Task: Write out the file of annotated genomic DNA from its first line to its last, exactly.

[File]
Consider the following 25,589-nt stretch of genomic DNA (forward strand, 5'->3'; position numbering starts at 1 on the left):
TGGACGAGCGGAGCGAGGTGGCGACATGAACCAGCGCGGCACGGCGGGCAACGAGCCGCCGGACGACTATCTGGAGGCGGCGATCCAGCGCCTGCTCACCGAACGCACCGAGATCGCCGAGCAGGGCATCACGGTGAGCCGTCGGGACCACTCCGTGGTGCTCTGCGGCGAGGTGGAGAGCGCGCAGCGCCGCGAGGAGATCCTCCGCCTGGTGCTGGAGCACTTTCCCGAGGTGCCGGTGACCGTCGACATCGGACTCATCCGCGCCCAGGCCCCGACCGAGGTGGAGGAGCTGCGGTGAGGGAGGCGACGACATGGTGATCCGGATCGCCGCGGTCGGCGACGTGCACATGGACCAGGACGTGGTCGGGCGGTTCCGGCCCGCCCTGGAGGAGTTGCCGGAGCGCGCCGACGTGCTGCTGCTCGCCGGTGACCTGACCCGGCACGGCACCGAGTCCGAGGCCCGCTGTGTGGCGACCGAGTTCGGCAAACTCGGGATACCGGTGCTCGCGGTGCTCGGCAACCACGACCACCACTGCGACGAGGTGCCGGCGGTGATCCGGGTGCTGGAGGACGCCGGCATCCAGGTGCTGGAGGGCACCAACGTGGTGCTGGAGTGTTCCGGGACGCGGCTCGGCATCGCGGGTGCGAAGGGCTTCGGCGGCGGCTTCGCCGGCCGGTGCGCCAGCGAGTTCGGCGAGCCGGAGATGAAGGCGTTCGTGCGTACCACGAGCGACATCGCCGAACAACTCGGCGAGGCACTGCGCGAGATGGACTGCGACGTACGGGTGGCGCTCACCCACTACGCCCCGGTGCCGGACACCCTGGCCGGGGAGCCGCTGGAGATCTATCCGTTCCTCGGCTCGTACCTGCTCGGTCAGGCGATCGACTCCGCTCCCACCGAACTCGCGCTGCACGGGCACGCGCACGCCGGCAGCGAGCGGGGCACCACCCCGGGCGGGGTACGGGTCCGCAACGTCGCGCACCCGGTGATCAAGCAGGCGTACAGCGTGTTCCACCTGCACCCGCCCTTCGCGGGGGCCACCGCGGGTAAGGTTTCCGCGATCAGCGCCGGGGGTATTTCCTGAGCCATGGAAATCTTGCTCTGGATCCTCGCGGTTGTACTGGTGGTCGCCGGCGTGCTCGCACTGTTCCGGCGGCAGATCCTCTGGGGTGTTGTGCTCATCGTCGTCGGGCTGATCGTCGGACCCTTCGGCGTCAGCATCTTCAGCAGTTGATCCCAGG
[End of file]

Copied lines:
Consider the following 25,589-nt stretch of genomic DNA (forward strand, 5'->3'; position numbering starts at 1 on the left):
TGGACGAGCGGAGCGAGGTGGCGACATGAACCAGCGCGGCACGGCGGGCAACGAGCCGCCGGACGACTATCTGGAGGCGGCGATCCAGCGCCTGCTCACCGAACGCACCGAGATCGCCGAGCAGGGCATCACGGTGAGCCGTCGGGACCACTCCGTGGTGCTCTGCGGCGAGGTGGAGAGCGCGCAGCGCCGCGAGGAGATCCTCCGCCTGGTGCTGGAGCACTTTCCCGAGGTGCCGGTGACCGTCGACATCGGACTCATCCGCGCCCAGGCCCCGACCGAGGTGGAGGAGCTGCGGTGAGGGAGGCGACGACATGGTGATCCGGATCGCCGCGGTCGGCGACGTGCACATGGACCAGGACGTGGTCGGGCGGTTCCGGCCCGCCCTGGAGGAGTTGCCGGAGCGCGCCGACGTGCTGCTGCTCGCCGGTGACCTGACCCGGCACGGCACCGAGTCCGAGGCCCGCTGTGTGGCGACCGAGTTCGGCAAACTCGGGATACCGGTGCTCGCGGTGCTCGGCAACCACGACCACCACTGCGACGAGGTGCCGGCGGTGATCCGGGTGCTGGAGGACGCCGGCATCCAGGTGCTGGAGGGCACCAACGTGGTGCTGGAGTGTTCCGGGACGCGGCTCGGCATCGCGGGTGCGAAGGGCTTCGGCGGCGGCTTCGCCGGCCGGTGCGCCAGCGAGTTCGGCGAGCCGGAGATGAAGGCGTTCGTGCGTACCACGAGCGACATCGCCGAACAACTCGGCGAGGCACTGCGCGAGATGGACTGCGACGTACGGGTGGCGCTCACCCACTACGCCCCGGTGCCGGACACCCTGGCCGGGGAGCCGCTGGAGATCTATCCGTTCCTCGGCTCGTACCTGCTCGGTCAGGCGATCGACTCCGCTCCCACCGAACTCGCGCTGCACGGGCACGCGCACGCCGGCAGCGAGCGGGGCACCACCCCGGGCGGGGTACGGGTCCGCAACGTCGCGCACCCGGTGATCAAGCAGGCGTACAGCGTGTTCCACCTGCACCCGCCCTTCGCGGGGGCCACCGCGGGTAAGGTTTCCGCGATCAGCGCCGGGGGTATTTCCTGAGCCATGGAAATCTTGCTCTGGATCCTCGCGGTTGTACTGGTGGTCGCCGGCGTGCTCGCACTGTTCCGGCGGCAGATCCTCTGGGGTGTTGTGCTCATCGTCGTCGGGCTGATCGTCGGACCCTTCGGCGTCAGCATCTTCAGCAGTTGATCCCAGG